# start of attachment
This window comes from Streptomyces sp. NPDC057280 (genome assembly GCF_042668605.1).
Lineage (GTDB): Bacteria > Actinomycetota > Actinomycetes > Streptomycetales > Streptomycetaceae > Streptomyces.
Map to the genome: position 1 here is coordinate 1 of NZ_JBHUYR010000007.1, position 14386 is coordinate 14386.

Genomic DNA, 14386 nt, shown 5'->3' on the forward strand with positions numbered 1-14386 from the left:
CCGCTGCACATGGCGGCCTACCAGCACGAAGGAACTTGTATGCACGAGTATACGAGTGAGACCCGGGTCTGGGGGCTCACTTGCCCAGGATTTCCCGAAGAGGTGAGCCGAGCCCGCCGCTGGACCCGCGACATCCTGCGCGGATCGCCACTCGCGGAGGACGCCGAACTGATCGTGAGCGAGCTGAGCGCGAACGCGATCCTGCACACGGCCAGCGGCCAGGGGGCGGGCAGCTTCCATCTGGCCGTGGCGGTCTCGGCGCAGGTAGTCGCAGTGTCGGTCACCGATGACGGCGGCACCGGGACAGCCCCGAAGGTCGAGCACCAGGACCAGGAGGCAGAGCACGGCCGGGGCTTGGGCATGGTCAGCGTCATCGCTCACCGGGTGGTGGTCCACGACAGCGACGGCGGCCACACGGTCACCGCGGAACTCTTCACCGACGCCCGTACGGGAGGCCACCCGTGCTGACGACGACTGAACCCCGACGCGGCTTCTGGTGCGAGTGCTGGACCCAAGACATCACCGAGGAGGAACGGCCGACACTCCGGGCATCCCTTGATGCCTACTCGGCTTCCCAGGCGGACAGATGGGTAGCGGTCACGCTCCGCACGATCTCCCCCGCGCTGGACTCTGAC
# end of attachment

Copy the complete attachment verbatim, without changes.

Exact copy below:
This window comes from Streptomyces sp. NPDC057280 (genome assembly GCF_042668605.1).
Lineage (GTDB): Bacteria > Actinomycetota > Actinomycetes > Streptomycetales > Streptomycetaceae > Streptomyces.
Map to the genome: position 1 here is coordinate 1 of NZ_JBHUYR010000007.1, position 14386 is coordinate 14386.

Genomic DNA, 14386 nt, shown 5'->3' on the forward strand with positions numbered 1-14386 from the left:
CCGCTGCACATGGCGGCCTACCAGCACGAAGGAACTTGTATGCACGAGTATACGAGTGAGACCCGGGTCTGGGGGCTCACTTGCCCAGGATTTCCCGAAGAGGTGAGCCGAGCCCGCCGCTGGACCCGCGACATCCTGCGCGGATCGCCACTCGCGGAGGACGCCGAACTGATCGTGAGCGAGCTGAGCGCGAACGCGATCCTGCACACGGCCAGCGGCCAGGGGGCGGGCAGCTTCCATCTGGCCGTGGCGGTCTCGGCGCAGGTAGTCGCAGTGTCGGTCACCGATGACGGCGGCACCGGGACAGCCCCGAAGGTCGAGCACCAGGACCAGGAGGCAGAGCACGGCCGGGGCTTGGGCATGGTCAGCGTCATCGCTCACCGGGTGGTGGTCCACGACAGCGACGGCGGCCACACGGTCACCGCGGAACTCTTCACCGACGCCCGTACGGGAGGCCACCCGTGCTGACGACGACTGAACCCCGACGCGGCTTCTGGTGCGAGTGCTGGACCCAAGACATCACCGAGGAGGAACGGCCGACACTCCGGGCATCCCTTGATGCCTACTCGGCTTCCCAGGCGGACAGATGGGTAGCGGTCACGCTCCGCACGATCTCCCCCGCGCTGGACTCTGAC